Constance McMillen Should NOT Get Her Own Prom
UPDATE: While the court ruled March 23rd that Constance’s constitutional rights were violated when she was denied the right to attend prom with her girlfriend, the court would not order to school to re-instate prom. From the ACLU:
It’s a victory for all LGBT students that the Court found that students have a First Amendment right to bring a same-sex date and wear gender non-conforming clothes to the prom. While we’re disappointed that the Court ruled that it couldn’t force the school to hold the canceled prom, Constance is thrilled and will continue the fight.
ORIGINAL ARTICLE March 17, 2010
Constance McMillen is 18 years old, a senior, and ready for prom. She’s also gay- and as far as her school district is concerned, there won’t be any prom- for any students. Why?
From the ACLU
The ACLU wants Itawamba County School District officials in Fulton, Mississippi to reverse their decision to forbid a lesbian student from attending prom with her girlfriend and from wearing a tuxedo to the prom. Constance McMillen, a student at Itawamba Agricultural High School, came to the ACLU for help after school officials told her that she could not come to prom with her girlfriend, also a student at IAHS, and that if they arrived separately but slow-danced together they might be thrown out.
In response to a letter demanding that the school allow Constance to attend prom with her girlfriend, the school board issued a statement saying that they were canceling prom for all students.
The blatant discrimination of this young woman has thousands up and arms. Constance has been everywhere in the news and on the internet, telling her story- and also taking a lot of heat from those who disagree with her “lifestyle”.
For the record, the school district has said the residents support the decision- apparently they went door to door and asked each and every one of them before making their decision *insert eyeroll here*.
Many groups have stepped forward and offered to sponsor a “gay friendly” prom (one that anyone could attend, gay or not) so Constance and others don’t have to miss out on this age old tradition.
Those who oppose Constance attending the “normal” prom focus on a “lifestyle” they don’t agree with. Those who support Constance seem to have a better understanding of gay rights as a civil rights issue. Civil rights is about equality, it’s about treating Constance and her female date the same way we treat Jimmy and his female date. They dance on the same dance floor, drink the same punch, take pictures in front of the same cheesey backdrop, and generally party the night away- for the extremely lucky there’s a hotel room involved- but I digress.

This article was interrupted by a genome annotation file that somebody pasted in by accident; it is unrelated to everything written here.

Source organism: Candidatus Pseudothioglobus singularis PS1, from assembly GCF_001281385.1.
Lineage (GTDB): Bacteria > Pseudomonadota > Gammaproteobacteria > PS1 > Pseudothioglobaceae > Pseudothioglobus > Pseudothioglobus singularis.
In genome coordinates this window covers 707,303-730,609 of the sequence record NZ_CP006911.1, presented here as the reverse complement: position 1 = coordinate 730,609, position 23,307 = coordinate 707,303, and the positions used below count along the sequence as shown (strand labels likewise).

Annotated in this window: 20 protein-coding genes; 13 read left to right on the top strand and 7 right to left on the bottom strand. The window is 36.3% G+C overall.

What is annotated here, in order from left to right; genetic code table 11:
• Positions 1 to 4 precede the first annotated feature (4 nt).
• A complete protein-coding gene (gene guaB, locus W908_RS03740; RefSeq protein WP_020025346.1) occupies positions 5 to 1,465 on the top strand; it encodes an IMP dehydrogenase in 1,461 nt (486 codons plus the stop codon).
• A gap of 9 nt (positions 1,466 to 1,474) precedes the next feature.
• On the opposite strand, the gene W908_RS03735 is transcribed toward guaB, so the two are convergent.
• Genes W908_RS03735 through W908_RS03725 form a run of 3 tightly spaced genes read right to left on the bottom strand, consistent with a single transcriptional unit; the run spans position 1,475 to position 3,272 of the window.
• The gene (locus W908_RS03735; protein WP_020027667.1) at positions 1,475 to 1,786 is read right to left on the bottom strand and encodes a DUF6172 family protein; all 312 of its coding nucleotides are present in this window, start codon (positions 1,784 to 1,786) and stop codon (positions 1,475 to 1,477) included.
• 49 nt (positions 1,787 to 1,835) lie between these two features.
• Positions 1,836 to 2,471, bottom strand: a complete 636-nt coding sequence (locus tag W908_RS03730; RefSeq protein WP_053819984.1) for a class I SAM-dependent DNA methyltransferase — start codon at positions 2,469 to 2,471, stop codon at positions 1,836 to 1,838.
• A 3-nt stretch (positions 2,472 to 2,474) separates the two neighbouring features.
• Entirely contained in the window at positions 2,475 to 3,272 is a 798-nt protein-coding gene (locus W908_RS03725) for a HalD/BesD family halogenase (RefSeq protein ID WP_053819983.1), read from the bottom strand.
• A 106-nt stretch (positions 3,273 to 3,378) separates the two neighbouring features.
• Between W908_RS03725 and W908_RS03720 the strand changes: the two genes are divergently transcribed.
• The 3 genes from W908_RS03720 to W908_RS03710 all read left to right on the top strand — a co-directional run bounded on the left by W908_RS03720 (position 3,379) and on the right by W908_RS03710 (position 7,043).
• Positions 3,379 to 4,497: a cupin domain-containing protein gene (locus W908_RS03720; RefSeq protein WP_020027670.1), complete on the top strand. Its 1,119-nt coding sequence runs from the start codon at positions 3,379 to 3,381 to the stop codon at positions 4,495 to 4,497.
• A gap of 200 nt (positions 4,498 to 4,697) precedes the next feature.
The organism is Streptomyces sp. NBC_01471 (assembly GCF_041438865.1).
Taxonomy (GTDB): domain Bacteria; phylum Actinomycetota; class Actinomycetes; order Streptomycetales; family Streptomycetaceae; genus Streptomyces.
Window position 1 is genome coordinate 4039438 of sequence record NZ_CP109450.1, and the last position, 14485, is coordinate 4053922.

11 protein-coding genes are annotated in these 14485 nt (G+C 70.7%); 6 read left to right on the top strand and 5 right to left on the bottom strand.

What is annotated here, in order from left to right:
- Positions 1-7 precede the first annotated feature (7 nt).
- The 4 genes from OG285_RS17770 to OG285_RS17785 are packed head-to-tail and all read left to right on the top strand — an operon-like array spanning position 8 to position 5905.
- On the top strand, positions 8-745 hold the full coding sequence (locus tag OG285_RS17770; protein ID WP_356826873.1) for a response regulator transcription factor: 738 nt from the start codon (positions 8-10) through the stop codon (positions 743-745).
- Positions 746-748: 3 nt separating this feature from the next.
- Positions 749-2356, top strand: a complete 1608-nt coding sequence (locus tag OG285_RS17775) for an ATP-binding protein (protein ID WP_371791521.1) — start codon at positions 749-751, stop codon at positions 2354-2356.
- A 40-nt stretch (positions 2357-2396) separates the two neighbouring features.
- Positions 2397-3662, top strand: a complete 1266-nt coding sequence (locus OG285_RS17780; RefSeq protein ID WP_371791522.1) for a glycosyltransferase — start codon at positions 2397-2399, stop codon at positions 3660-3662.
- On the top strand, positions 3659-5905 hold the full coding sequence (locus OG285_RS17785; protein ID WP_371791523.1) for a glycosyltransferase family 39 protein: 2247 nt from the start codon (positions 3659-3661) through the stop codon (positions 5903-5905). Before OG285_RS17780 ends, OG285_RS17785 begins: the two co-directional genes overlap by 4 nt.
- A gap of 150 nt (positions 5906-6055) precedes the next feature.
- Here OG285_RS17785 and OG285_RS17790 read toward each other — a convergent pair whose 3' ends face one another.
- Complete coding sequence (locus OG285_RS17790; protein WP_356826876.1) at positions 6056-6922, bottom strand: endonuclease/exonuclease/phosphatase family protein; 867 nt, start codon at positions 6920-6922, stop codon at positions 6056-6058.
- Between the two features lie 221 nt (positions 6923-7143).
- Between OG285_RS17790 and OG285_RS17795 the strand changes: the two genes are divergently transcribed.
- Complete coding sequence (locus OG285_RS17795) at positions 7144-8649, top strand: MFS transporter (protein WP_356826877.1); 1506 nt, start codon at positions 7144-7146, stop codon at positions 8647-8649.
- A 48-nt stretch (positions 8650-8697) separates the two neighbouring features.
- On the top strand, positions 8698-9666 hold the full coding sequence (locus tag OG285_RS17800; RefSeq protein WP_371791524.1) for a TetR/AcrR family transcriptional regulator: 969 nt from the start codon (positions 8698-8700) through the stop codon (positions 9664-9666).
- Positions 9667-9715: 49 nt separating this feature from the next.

A girl from Mississippi, minding her own business, living her life just being a teenager is suddenly the poster child for gay rights. Her detractors want her to shut up. Some who support her do so because they want her to advance the cause of gay rights- to sacrifice.
But she has already sacrificed enough. Her school and its district have attempted to rip a part of her life away- simply because they want to and believe they have the power to do so. The adults who want to refuse Constance don’t plan to flinch in this fight.
The ACLU isn’t backing down from the bigots in Itawamba either. They filed an emergency petition and have all fingers crossed for a quick- and favorable decision by the court. From CNN:
The American Civil Liberties Union is pushing for a quick legal decision, hoping to save a high school prom that was allegedly canceled because two lesbians wanted to attend it together.
The rights group filed a motion for a preliminary injunction against a Mississippi school district and high school in federal court Tuesday over the April 2 prom.
The case will be argued before a federal judge in Mississippi on March 22, the ACLU said.
At the center of the lawsuit is a memorandum from the school to students, dated February 5, which says that prom dates must be of the opposite sex.
Also, when McMillen expressed a desire to wear a tuxedo to the prom, the district superintendent told her only male students were allowed to wear them, according to court documents.
Superintendent Teresa McNeece also told McMillen that she and her girlfriend could be ejected from the prom if other students complained about their presence, according to the documents.
School district officials could not be reached for comment. But the county’s board of education said in a statement last week that “Due to the distractions to the educational process caused by recent events, the Itawamba County School District has decided to not host a prom at Itawamba Agricultural High School this year.”
Here’s my opinion; Constance shouldn’t get her “own” prom- that’s not a solution to a civil rights violation.
If she isn’t allowed to attend her high school prom with the rest of her classmates, it is a violation of her right to be treated equally in this country.
I’m not gay- but I am a member of a group of people who experience discrimination on a regular- I’m a Black woman. When I see things like “special” or “gay friendly” prom- that still sounds like segregation to me. Just the thought brings so many images to mind, so many stories handed down through my family.
It also makes me think about the Supreme Court’s Brown v Board ruling, where they declared clearly, separate cannot be equal…a separate prom for Constance- or any other gay teen- is not equal. If she has to settle with a “special” prom, the battle will have been lost. The fight is for equality.
There is only one prom- and Constance should be there.